Let’s put aside for a moment that the Falcons set out to serve us a gourmet meal Sunday but their quest for perfection was slightly marred by the overcooked lobster and then dropping the dessert in our laps.
They won again. That’s what they do after losses. No matter how physical or emotional it was. No matter how long public debate seems to stretch into the following week. Of all the things this regime has achieved, one of the most remarkable is that the team’s ability to rebound after defeats.
The latest illustration was Sunday’s 23-17 win over Tennessee, which came on the heels of last week’s overtime loss to New Orleans. The game may have left an after-taste, the result of the offense turning six red zone possessions into only two touchdowns. But there’s something to be said for this team’s resilience.
Under coach Mike Smith, the Falcons are now 16-3 after losses, eight straight wins and 4-0 this year.
“It says a lot about the team,” Smith said. “Regardless of the outcome, we know it’s a long season, we know we have to move on to the next game. From the first day we talked about what the formula is for a successful football team. Part of that is putting defeats behind you. We don’t let things linger.”
Smith hammered it home again Saturday night. His speech to the team, while short on pyrotechnics or even some great revelation, apparently struck the right chord with players.
“It wasn’t anything big, but I think what he said went to everybody’s heart,” center Todd McClure said.
“We’re at a point in the season now where we really need to start hitting our stride,” said tight end Tony Gonzalez. “We’re almost there — we’re not there yet. As Smitty said, we have to start putting things in overdrive. When we have a team down, let’s step on it.”
For most of Sunday, the Falcons looked like the kind of team Smith embraces: physical on both sides with a dominating running game and a stout defense.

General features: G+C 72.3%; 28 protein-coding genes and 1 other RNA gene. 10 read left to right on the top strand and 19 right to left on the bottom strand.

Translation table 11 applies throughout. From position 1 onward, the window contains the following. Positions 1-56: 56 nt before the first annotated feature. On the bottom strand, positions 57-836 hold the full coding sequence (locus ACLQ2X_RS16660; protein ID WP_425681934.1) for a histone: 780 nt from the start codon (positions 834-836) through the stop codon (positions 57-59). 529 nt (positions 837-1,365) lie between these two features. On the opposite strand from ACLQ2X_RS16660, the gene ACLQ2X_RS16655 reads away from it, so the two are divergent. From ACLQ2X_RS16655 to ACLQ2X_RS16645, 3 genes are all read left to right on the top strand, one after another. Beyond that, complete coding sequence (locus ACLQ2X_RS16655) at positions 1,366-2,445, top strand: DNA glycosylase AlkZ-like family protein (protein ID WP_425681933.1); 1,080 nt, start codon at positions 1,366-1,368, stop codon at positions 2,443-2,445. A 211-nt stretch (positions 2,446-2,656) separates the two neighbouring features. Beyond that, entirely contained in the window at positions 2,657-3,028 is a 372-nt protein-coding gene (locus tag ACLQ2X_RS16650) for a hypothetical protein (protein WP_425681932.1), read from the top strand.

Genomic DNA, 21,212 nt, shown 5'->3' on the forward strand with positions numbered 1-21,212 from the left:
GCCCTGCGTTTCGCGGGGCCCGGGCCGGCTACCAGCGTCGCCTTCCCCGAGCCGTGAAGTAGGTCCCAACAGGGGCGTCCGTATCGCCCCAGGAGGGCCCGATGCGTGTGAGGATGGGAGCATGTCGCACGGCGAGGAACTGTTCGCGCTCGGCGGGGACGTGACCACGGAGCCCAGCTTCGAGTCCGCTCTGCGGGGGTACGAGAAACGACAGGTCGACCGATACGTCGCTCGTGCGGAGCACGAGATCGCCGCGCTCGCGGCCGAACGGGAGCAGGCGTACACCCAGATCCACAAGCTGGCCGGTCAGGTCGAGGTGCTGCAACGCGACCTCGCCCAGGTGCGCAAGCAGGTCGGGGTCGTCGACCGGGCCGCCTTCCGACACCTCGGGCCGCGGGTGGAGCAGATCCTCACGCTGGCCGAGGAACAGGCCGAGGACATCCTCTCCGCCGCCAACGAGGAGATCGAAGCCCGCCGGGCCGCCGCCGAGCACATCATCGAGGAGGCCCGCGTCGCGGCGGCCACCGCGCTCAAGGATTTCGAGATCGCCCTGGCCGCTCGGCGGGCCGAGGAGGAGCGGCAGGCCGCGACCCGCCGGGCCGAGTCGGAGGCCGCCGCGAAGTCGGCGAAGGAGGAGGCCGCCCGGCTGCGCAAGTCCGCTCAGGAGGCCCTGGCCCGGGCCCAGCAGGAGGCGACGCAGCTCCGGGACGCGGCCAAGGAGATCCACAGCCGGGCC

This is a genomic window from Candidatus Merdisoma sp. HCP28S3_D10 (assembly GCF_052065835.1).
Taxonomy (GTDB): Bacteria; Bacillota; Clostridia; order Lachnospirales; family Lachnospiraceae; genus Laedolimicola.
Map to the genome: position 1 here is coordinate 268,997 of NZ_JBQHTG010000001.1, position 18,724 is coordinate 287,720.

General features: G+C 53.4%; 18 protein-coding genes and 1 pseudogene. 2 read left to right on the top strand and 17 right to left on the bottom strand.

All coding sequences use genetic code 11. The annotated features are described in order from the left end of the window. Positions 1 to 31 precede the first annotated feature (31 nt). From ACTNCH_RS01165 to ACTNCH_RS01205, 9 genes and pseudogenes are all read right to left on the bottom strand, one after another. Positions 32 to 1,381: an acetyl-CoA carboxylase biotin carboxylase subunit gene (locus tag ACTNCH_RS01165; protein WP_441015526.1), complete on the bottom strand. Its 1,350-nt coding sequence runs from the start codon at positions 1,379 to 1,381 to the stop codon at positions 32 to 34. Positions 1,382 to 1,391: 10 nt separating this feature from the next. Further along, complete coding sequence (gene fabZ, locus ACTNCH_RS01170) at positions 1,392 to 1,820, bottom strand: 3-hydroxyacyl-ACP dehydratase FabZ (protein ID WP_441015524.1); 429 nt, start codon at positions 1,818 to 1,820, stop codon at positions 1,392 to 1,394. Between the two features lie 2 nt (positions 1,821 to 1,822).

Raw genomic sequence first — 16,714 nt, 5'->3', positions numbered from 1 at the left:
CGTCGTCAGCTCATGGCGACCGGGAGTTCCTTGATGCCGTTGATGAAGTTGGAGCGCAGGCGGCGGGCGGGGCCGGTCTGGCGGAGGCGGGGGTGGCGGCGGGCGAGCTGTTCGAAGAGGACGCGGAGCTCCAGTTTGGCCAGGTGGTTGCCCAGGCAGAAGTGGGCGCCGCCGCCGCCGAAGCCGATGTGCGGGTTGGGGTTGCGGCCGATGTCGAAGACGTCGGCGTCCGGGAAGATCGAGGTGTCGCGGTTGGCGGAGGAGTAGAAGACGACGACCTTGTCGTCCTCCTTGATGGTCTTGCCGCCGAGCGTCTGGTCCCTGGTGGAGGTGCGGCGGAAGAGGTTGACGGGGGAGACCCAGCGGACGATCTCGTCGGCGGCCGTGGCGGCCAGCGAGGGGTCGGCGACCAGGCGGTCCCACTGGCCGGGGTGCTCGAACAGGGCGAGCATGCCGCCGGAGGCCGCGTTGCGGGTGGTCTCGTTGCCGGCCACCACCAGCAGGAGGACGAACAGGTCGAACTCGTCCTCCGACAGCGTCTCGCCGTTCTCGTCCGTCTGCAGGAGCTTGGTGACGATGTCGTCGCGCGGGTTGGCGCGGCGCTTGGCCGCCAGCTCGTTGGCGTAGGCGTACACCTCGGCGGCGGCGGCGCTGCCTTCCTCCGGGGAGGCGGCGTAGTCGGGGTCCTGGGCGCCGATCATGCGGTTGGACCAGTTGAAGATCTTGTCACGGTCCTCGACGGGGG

Michael Turner, who rushed for 100 yards and a touchdown, said, “Sometimes you have to remember why this team was put together. You have to play smart and play physical. We haven’t been doing that lately. We were losing focus in games.”
The Falcons opened the season with a borderline humiliating loss at Chicago, but rebounded with an emotional win over Michael Vick and the Philadelphia Eagles. Losses to Tampa Bay, Green Bay and New Orleans were followed with wins over Seattle, Carolina and Tennessee, respectively.
They haven’t lost consecutive games since Dec. 6 and 13 of 2009, a streak that has reached 29 games.
“I don’t think it’s arrogance or overconfidence,” Gonzalez said, “but every game we’ve lose this year we felt, ‘Man, we could’ve had that one. Even the Chicago game.”
This isn’t to say the Falcons don’t have flaws. They do. The offense walked over Tennessee with 432 yards. They had a 100-yard rusher, a 316-yarder passer (Matt Ryan) and a 147-yard receiver (Roddy White).
But the result of six red zone possessions were two touchdowns, three field goals and a fumble. Maximum potential: 42 points. Falcons’ net: 23. Great teams don’t leave so many points on the field.
This should have been a lopsided win. But when Titans rookie backup quarterback Jake Locker threw two late touchdown passes, there were a few tense moments on the Atlanta sideline.
But the Falcons played with an attitude and a physical edge they sometimes have been missing. Titans running game Chris Johnson (12 carries for 13 yards) was outgained by one Matt Hasselbeck scramble (17 yards).
That kind of defense will serve this team well. So should the schedule. The Falcons’ 6-4 record doesn’t sparkle but the final six games present great possibilities. Three of their remaining opponents — Minnesota (2-8), Carolina (2-8), Jacksonville (3-7) — have a combined record of 7-23. If the Falcons sweep those, that gets them to nine wins before even addressing the other three opponents (Houston, Tampa Bay, New Orleans).
It all sets up for a nice playoff run. They could use a few more touchdowns. But at least we know resilience isn’t an issue.
By Jeff Schultz